Maybe some day people will create a world that doesn’t require fixing. Once things are made they would serve well. Once a man is grown up he would just live. The world would develop without even the idea of having to repair things, to correct mistakes, or to re-educate children.
We all have a natural tendency to make order. If the coverlet of a couch is messed up we tend to set it right. If the tap leaks we need to repair it. If the clock doesn’t work we need to bring it to the shop to be fixed. It seems that this rule applies to people as well: a man can be mended or fixed; we simply must try. The watch that doesn’t work correctly and a son that forgets to say “thank you” seem to us matters of the same sort.
But a man, or a child, is not an object, not a coverlet, and not a clock. He, in principle, can’t be fixed. A family is not a repair shop, and a school is not a repair service of a family’s failures. We can’t look at children as at things that require fixing.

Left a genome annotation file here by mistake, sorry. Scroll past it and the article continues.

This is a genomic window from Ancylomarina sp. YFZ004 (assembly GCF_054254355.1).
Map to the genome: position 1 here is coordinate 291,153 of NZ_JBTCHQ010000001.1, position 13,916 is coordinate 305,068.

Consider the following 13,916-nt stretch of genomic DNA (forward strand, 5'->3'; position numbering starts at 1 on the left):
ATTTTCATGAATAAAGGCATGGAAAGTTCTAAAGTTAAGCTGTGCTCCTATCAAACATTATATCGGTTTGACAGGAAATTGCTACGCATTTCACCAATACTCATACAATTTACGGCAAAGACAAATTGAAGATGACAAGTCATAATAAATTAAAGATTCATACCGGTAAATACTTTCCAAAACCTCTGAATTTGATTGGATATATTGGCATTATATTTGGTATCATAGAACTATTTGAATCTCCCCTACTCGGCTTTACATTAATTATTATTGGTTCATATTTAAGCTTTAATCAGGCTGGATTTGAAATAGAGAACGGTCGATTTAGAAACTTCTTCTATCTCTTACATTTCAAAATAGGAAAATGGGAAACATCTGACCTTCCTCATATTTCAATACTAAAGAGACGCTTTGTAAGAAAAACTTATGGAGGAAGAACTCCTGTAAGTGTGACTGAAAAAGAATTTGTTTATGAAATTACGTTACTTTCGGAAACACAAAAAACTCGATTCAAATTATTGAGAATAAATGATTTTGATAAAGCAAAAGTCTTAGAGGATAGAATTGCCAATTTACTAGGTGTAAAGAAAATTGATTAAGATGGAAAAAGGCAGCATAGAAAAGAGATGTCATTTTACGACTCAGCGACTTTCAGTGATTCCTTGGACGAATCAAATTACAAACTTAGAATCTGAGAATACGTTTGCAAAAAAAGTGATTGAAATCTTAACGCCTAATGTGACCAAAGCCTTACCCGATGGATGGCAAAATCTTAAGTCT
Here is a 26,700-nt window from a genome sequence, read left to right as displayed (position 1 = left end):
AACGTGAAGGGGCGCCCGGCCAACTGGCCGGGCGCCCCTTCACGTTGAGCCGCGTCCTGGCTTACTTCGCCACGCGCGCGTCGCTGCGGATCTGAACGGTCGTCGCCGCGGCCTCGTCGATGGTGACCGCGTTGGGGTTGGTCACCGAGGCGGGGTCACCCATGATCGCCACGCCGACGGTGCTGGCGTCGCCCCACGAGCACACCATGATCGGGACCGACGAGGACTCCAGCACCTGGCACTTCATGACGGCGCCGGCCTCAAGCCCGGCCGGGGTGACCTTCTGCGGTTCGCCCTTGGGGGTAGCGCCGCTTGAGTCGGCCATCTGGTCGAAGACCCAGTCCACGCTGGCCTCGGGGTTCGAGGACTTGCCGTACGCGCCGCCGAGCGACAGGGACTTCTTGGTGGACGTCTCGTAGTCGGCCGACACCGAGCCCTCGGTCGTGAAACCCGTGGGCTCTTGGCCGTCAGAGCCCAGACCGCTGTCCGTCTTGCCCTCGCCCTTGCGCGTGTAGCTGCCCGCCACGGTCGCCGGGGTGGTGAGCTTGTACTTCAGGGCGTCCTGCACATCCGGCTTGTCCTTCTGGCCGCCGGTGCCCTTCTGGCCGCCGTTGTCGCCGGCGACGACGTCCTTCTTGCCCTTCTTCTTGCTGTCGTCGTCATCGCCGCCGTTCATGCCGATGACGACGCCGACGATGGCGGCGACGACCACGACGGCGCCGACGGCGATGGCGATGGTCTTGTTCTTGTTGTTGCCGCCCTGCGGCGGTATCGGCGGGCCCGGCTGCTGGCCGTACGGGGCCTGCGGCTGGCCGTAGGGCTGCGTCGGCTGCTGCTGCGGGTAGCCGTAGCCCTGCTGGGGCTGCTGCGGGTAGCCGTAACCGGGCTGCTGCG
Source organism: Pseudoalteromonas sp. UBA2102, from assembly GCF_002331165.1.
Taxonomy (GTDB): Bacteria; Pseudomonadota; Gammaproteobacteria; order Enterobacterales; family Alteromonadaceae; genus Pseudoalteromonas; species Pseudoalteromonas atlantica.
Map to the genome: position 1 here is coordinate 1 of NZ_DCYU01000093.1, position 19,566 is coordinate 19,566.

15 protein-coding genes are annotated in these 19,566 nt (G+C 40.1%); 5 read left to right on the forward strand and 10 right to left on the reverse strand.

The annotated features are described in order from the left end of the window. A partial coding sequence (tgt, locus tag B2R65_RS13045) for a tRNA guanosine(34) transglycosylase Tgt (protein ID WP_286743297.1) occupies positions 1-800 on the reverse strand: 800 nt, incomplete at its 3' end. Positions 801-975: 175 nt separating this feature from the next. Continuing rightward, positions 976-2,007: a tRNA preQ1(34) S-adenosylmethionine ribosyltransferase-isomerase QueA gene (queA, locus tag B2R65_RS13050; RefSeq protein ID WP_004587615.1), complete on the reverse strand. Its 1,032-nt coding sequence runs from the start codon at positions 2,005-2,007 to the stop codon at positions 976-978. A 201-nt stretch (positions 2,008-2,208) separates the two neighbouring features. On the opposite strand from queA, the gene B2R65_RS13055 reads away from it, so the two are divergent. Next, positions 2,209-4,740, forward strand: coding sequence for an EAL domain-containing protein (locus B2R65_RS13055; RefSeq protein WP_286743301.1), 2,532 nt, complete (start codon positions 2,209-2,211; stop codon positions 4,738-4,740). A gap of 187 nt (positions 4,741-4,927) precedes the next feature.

Thousand of times I had to answer questions about upbringing, and all of them – all! – were of a repair sort: how to correct?
All my life I have never been asked: how to make?
“How to correct?” parents ask, but one and only one answer is available for that question. “No way. Leave your child alone. Let’s talk about how to make upbringing so that a child would not need to be corrected.”
They sigh. Yes, yes, of course… But it takes so long! It takes understanding and moral efforts. It takes changes in views and in parental faith…
There is the fixing approach to upbringing, to life, fixing psychology (“it’s okay if done somehow; later we can fix it”), an attitude of repairing toward a child, a genuine faith in upbringing as a permanent fix…
Let’s raise our child – whatever age he is, sixteen or eighteen – so that he would not need educational repair.
The expression “It’s never too late” is seldom applied to things, but it is the absolute truth when applied to children: it’s never too late.
Parenting For Everyone, by S.Soloveychik, Book 2 Part 1 Chapter 1